Assistant Professor of Sociology
Ph.D. Pennsylvania State University
Areas of Specialization:
My primary research interest is focused on understanding how the social experiences of stratification and discrimination get under the skin to influence minority group members’ health over the life course. Because the biology of stress is a key mechanism through which health disparities emerge in the U.S. population, my research agenda seeks to integrate biological markers into traditional sociological data collections and analyses – as a way to better understand how and why social processes matter. I am currently collecting survey and biological marker data from a sample of low-income mothers and their adolescent children to assess 1) race differences in the impact of stressful conditions on maternal and offspring health and 2) whether mother’s and their offspring’s stress levels, both perceived and biological, coincide with each other and 3) the extent to which their stress patterns are related to the presence of illness.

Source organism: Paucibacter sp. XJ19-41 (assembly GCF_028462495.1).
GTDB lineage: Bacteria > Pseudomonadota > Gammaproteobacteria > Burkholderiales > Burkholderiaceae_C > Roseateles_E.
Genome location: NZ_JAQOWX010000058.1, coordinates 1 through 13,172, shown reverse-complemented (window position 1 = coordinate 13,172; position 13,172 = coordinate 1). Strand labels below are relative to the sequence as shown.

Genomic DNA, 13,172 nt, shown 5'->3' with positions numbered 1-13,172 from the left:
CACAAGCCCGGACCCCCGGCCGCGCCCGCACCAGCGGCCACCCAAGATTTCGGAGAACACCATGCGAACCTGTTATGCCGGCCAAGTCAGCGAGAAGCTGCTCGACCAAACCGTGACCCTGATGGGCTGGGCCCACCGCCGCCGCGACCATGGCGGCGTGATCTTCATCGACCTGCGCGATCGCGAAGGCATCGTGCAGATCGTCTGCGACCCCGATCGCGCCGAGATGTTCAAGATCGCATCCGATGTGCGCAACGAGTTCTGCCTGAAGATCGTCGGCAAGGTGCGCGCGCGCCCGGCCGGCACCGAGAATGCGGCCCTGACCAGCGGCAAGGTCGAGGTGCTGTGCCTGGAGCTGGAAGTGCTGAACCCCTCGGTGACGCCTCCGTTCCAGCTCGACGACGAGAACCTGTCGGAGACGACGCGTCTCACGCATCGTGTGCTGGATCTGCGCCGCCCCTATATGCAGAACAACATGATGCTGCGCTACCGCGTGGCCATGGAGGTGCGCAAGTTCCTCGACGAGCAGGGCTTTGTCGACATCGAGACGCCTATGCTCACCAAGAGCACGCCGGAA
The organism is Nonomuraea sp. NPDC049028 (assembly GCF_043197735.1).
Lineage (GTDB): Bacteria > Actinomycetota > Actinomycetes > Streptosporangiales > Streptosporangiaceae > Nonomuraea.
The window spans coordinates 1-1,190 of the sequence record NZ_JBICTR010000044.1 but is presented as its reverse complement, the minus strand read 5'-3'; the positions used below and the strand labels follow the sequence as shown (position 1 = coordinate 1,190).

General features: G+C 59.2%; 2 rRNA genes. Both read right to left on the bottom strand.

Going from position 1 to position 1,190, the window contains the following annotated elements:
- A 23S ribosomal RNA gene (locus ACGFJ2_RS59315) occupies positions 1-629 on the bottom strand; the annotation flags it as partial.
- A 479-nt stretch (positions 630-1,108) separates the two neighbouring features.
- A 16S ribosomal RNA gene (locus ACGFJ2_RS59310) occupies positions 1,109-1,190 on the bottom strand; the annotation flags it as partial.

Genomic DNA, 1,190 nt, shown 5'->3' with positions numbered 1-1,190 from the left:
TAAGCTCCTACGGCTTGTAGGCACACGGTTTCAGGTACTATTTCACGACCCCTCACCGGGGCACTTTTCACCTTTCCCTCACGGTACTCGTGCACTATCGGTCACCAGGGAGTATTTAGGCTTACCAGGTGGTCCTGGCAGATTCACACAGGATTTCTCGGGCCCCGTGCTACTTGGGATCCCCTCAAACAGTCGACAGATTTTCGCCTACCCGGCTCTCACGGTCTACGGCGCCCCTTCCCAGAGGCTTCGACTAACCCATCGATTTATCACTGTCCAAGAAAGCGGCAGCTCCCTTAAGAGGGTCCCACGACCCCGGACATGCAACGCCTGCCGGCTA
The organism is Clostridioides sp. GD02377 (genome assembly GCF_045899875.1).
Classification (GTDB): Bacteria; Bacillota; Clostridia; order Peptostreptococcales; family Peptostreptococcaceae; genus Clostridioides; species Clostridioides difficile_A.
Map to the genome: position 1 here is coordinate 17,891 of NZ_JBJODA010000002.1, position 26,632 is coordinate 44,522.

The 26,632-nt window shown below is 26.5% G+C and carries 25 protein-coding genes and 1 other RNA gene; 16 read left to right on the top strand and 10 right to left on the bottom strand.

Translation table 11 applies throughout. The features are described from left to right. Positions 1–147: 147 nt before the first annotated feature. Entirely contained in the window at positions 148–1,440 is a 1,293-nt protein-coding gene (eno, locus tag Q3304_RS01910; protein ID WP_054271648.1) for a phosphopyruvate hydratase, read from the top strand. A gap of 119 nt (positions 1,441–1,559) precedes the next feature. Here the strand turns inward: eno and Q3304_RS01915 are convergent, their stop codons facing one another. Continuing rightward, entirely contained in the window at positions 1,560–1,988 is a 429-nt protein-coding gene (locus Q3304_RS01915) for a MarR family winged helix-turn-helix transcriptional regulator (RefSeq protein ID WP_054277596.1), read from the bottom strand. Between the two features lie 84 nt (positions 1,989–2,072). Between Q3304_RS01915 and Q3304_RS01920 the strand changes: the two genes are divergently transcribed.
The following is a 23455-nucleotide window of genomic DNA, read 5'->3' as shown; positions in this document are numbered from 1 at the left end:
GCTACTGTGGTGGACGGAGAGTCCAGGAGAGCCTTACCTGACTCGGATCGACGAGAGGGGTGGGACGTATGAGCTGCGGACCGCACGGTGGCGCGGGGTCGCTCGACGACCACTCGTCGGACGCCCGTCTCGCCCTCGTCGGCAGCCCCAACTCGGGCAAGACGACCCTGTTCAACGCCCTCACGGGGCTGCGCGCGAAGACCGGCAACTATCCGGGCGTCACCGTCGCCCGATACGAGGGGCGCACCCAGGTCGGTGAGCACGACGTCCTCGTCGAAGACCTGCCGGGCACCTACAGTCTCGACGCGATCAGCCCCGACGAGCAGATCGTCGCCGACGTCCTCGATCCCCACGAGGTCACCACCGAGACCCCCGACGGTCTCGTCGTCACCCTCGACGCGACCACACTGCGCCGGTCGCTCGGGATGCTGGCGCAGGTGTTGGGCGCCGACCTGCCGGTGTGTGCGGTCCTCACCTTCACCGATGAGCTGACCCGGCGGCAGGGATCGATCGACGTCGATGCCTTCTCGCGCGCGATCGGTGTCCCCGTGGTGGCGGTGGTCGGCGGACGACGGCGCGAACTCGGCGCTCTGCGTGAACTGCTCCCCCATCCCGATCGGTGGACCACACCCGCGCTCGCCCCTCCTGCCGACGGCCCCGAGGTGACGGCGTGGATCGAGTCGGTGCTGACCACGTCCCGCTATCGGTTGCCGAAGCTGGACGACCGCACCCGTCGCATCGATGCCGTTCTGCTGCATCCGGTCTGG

In addition I also examine the degree to which various social factors from infancy to adolescence are related to the onset and progression of health conditions over the life course. This work examines how family circumstances during youth, school composition, and peer relationships may both offset illness or exacerbate the risk of poor health outcomes thus perpetuating both socioeconomic and racial disparities in health over the life course. My research has appeared in the Journal of Health and Social Behavior, Health and Place, Society and Mental Health, Social Science Research, Social Forces, Journal of African American Studies, Journal of Family Issues, and other venues.